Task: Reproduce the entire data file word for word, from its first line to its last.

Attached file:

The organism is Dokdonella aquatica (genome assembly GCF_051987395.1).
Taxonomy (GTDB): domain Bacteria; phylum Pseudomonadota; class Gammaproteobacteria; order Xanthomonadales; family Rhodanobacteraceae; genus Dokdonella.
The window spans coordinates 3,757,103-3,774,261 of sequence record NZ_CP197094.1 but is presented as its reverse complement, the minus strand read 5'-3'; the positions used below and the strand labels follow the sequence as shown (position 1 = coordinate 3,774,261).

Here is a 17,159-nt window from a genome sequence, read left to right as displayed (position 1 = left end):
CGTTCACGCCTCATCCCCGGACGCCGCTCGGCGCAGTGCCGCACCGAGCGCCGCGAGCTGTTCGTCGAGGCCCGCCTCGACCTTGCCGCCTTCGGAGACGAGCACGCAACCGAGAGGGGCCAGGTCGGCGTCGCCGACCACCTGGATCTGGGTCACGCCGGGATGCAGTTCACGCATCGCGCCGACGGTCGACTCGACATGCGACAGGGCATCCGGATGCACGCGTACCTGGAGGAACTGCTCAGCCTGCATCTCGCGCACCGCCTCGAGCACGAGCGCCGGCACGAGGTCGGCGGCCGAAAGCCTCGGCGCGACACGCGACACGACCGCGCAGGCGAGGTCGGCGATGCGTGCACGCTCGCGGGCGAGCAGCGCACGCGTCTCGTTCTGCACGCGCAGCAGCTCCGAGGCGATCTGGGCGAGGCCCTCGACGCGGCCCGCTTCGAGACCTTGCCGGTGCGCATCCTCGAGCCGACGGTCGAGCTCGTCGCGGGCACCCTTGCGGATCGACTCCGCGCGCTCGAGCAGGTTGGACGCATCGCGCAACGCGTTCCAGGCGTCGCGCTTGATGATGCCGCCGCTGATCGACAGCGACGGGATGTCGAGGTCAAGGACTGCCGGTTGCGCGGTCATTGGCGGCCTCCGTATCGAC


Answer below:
The organism is Dokdonella aquatica (genome assembly GCF_051987395.1).
Taxonomy (GTDB): domain Bacteria; phylum Pseudomonadota; class Gammaproteobacteria; order Xanthomonadales; family Rhodanobacteraceae; genus Dokdonella.
The window spans coordinates 3,757,103-3,774,261 of sequence record NZ_CP197094.1 but is presented as its reverse complement, the minus strand read 5'-3'; the positions used below and the strand labels follow the sequence as shown (position 1 = coordinate 3,774,261).

Here is a 17,159-nt window from a genome sequence, read left to right as displayed (position 1 = left end):
CGTTCACGCCTCATCCCCGGACGCCGCTCGGCGCAGTGCCGCACCGAGCGCCGCGAGCTGTTCGTCGAGGCCCGCCTCGACCTTGCCGCCTTCGGAGACGAGCACGCAACCGAGAGGGGCCAGGTCGGCGTCGCCGACCACCTGGATCTGGGTCACGCCGGGATGCAGTTCACGCATCGCGCCGACGGTCGACTCGACATGCGACAGGGCATCCGGATGCACGCGTACCTGGAGGAACTGCTCAGCCTGCATCTCGCGCACCGCCTCGAGCACGAGCGCCGGCACGAGGTCGGCGGCCGAAAGCCTCGGCGCGACACGCGACACGACCGCGCAGGCGAGGTCGGCGATGCGTGCACGCTCGCGGGCGAGCAGCGCACGCGTCTCGTTCTGCACGCGCAGCAGCTCCGAGGCGATCTGGGCGAGGCCCTCGACGCGGCCCGCTTCGAGACCTTGCCGGTGCGCATCCTCGAGCCGACGGTCGAGCTCGTCGCGGGCACCCTTGCGGATCGACTCCGCGCGCTCGAGCAGGTTGGACGCATCGCGCAACGCGTTCCAGGCGTCGCGCTTGATGATGCCGCCGCTGATCGACAGCGACGGGATGTCGAGGTCAAGGACTGCCGGTTGCGCGGTCATTGGCGGCCTCCGTATCGAC